Quick, Profitable Turnover Of Regional Mexican Acts Counter To Usual Latin Artist Development Process
In the past nine months, Billboard's Latin charts have been riddled with new names-names that refer to the caliber of a bullet, power, violence and bodyguards.
Beyond the fact that many of these new acts sing narcocorridos-danceable, accordion-laden songs that speak about drug dealers and their exploits-they're part of a bigger movement of regional Mexican acts that are building buzz and fan bases on the streets and online-before being signed by Latin labels with astounding velocity.
This week alone, three brand-new acts-Calibre 50, Grupo Violento and Voz de Mando-have songs in the top 25 of Billboard's Regional Mexican Airplay chart. In addition, Voz de Mando is a finalist in the new Latin artist category for the Billboard Latin Music Awards (see story, page 4), even though its first album was released only last May.
The quick-and profitable-turnover of these groups is counter to the painstaking and expensive process of developing Latin acts, particularly in the pop field, where usually no more than a couple of new artists break in any significant manner on the sales chart each year.
Regional Mexican music, however, has long thrived on the A&R savvy and developmental work of small, independent labels and the acts themselves. Now, when major labels have increasingly less time and fewer resources, these efforts are more noticeable. Here are five acts that have demonstrated chart power in the last year.
1 Gerardo Ortiz
Perhaps the poster child for this movement, Ortiz is now a fixture on the regional Mexican charts-his debut album, "Ni Hoy Ni Mañana," debuted at No. 5 on Top Latin Albums in July. He's signed to Los Angeles-based indie Del Records, which in turn licenses much of its product to Sony. "Ni Hoy" scanned nearly 3,000 copies in its first week, according to Nielsen SoundScan, notching one of the top three highest-selling debut weeks by new Latin artists in 2010. Ortiz has ridden his chart success on the strength of the album, currently at No. 18 on the Regional Mexican Albums chart.
2 Voz De Mando
Los Angeles-based quintet Voz de Mando's new video kicks off with the group in a cemetery, ostensibly lamenting the murder of a friend. Many pickup trucks and guns later, we know revenge is under way. But previous videos, consisting simply of tracks playing over still pictures (the clip for "Estrategias de Guerra" [War Strategies] features a photo of armed men on the backs of pickup trucks), garnered millions of YouTube views and led regional Mexican powerhouse label Disa to sign the group to a 360 deal. Voz de Mando has released four albums in five months, beginning with "Con la Nueva Federacion," which debuted in May at No. 9 on Top Latin Albums (peaking at No. 7), and ending with "Con la Mente en Blanco," which bowed at No. 7 in November. But don't be fooled by the narcocorrido theme. The members are all seasoned musicians who have crafted complex, tight arrangements for their songs that should outlast the trendiness of the lyrics.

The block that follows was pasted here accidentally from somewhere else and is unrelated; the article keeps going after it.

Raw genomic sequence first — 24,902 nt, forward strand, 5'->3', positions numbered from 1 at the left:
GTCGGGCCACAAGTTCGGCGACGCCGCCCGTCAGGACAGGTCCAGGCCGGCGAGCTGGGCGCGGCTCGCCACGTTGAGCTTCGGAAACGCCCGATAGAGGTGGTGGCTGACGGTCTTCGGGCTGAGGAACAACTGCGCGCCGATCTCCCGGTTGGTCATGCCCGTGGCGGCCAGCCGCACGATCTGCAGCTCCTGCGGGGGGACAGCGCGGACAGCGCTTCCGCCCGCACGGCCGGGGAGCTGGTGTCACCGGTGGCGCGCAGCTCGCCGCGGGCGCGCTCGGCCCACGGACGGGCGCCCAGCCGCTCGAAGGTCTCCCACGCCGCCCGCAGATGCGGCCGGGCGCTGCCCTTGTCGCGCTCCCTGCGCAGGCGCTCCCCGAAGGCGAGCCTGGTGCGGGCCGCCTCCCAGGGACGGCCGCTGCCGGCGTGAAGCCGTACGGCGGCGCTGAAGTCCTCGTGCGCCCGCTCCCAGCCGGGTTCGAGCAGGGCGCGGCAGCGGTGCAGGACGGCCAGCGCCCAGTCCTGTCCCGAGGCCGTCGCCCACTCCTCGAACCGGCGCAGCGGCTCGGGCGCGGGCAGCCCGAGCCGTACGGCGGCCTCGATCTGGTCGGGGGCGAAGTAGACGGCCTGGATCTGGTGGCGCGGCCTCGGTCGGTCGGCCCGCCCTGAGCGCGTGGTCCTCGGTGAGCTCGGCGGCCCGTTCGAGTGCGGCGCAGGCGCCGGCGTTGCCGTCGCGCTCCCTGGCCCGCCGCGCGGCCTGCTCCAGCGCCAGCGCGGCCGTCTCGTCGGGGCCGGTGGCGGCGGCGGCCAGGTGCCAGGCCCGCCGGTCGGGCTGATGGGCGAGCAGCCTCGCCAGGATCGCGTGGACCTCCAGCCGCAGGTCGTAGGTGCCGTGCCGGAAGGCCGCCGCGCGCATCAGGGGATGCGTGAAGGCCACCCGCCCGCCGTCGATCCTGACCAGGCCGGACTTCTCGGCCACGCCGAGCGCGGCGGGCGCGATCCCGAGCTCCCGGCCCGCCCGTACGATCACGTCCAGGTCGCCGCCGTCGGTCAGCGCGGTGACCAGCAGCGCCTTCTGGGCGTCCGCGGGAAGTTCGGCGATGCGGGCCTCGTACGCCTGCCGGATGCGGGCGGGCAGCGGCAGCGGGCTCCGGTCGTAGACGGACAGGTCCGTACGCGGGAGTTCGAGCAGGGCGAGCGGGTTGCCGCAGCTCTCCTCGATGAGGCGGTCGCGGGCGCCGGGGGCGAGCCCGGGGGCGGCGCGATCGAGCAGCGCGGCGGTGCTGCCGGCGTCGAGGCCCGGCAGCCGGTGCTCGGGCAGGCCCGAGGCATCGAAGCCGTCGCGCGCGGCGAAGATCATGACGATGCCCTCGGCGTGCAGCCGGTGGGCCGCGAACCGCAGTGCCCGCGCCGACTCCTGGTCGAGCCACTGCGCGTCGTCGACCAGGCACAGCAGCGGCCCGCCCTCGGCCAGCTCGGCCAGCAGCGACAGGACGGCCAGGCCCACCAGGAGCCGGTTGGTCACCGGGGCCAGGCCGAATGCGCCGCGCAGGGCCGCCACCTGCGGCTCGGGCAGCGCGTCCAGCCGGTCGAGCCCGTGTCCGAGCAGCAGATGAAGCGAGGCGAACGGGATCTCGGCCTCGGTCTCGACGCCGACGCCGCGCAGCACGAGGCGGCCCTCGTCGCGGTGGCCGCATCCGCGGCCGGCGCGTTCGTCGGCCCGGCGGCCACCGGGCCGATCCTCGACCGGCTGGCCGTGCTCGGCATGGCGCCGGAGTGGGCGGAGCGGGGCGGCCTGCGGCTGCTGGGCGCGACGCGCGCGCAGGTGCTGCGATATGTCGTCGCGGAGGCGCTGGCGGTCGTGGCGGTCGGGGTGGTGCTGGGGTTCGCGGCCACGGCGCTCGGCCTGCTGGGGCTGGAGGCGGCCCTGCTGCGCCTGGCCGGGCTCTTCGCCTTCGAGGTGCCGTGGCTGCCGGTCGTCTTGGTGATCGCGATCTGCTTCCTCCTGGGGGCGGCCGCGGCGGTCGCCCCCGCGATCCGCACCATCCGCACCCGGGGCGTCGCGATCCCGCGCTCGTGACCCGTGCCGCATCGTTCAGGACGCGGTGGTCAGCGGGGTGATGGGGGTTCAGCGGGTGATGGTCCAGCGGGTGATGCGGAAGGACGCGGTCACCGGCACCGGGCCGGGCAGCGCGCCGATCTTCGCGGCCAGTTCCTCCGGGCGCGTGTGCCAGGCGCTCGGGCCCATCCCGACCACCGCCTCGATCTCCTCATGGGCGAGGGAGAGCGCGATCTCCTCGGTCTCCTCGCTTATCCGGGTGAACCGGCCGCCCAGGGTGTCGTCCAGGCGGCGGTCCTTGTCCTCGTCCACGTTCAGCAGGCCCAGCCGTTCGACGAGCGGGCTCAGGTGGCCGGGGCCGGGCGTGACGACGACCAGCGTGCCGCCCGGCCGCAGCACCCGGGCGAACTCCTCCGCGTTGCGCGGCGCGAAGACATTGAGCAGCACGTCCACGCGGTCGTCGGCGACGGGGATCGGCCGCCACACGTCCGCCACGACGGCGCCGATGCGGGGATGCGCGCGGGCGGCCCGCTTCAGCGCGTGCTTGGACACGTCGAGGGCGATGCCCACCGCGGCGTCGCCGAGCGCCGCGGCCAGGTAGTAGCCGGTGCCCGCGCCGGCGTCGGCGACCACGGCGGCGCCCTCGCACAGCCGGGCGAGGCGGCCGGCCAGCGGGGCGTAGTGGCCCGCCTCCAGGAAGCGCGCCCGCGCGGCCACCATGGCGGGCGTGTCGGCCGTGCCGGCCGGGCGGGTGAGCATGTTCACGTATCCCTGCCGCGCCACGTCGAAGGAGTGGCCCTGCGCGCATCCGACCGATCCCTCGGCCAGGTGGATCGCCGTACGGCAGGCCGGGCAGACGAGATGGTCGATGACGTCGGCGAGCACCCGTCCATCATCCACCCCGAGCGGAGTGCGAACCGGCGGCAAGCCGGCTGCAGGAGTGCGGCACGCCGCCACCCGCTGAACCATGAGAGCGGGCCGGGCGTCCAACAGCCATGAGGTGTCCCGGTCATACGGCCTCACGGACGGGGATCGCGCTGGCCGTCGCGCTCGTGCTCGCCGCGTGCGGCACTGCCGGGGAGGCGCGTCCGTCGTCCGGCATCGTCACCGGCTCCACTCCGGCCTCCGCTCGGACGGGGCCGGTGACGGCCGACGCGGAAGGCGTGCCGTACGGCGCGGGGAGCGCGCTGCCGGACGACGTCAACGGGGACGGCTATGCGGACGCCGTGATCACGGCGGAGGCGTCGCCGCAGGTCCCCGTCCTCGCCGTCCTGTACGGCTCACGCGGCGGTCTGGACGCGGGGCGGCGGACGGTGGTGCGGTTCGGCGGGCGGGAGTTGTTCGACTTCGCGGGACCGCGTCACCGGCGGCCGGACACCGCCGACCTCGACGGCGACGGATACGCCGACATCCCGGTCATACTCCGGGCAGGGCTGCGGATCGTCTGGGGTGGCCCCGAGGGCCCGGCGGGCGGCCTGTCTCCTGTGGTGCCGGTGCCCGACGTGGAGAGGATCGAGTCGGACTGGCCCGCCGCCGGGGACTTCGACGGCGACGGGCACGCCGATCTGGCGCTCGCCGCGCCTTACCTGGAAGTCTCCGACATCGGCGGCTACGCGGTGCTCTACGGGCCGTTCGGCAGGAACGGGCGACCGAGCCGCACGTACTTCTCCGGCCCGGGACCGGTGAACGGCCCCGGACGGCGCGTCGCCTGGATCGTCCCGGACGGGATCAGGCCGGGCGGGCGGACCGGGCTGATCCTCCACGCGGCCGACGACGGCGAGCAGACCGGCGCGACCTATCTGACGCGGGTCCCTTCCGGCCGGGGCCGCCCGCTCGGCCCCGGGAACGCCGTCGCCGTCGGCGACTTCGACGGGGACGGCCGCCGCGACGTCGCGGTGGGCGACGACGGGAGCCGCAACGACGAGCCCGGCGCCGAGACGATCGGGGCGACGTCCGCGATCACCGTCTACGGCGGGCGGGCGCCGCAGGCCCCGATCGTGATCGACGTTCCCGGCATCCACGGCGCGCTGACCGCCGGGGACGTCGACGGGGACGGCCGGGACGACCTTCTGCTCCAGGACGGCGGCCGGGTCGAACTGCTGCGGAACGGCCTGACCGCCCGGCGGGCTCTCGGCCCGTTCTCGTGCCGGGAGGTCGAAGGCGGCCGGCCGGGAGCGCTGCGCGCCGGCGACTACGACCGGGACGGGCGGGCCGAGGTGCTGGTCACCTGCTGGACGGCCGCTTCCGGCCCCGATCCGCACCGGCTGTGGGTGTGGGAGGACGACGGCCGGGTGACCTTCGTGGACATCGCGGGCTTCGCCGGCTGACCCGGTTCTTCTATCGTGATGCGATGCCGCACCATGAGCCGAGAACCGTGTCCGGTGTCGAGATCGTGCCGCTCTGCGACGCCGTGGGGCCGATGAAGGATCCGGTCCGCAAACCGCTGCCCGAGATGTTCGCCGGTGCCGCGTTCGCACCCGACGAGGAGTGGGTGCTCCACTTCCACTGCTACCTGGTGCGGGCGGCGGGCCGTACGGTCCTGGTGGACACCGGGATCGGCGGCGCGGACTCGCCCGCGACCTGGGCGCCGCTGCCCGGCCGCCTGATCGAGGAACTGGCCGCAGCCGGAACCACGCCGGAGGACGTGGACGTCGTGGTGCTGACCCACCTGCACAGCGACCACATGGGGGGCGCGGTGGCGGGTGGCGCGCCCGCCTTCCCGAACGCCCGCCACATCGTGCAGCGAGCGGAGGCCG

3 Alfredo Olivas
Sonora, Mexico, native Olivas, better-known as Alfredito Olivas or "El Patroncito" (the Little Boss), was only 16 years old when he drew the attention of Disa A&R director Nelson Mendoza. At the time, many of Olivas' songs were already on YouTube, matched up with backdrops of sometimes gory pictures. Olivas has his youth going for him and his writing abilities; he pens most of his own material and his 360 deal with Disa includes a publishing pact with Universal. Olivas' first album, "El Patron," was released in January on Fonovisa and has yet to hit the charts, but first single "Las Vacaciones del Jefe" (The Boss' Vacations)-which starts with the line "I haven't killed anyone . . . lately"-is slowly rising on the Regional Mexican Airplay chart and this week sits at No. 31.
4 Los Mas Buscados
Although the members of Los Mas Buscados (the Most Wanted) hail from Mexico, they formed the band-which blends accordion with banda's tuba and the electric guitar-while attending Paramount (Calif.) High School. The group, discovered in Los Angeles by manager Edmundo Mendieta (he also handles Larry Hernandez, whose album "16 Narco Corridos" was the top-selling set by a new artist on the Latin charts in 2009, according to Nielsen SoundScan), launched as a corrido act. Nine tracks on the group's debut album, "Amor Fresh," released in September on Fonovisa, are corridos, but the lone ballad, "Amor Fresa," is perhaps the strongest track. The group is signed to a 360 deal, motivated in part by its strong management team.
5 El Bebeto
Not everything is bullets and drugs in the new regional Mexican scene. El Bebeto, freshly signed to Disa, is being billed as the new Espinoza Paz thanks to his romantic, troubadour-style songs. The video for first single "Eres Mi Necesidad" already has more than 1 million views on YouTube. The artist was originally signed in Mexico by indie Latin Power Music, which then took him to Disa. El Bebeto's U.S. debut album is expected in the coming months.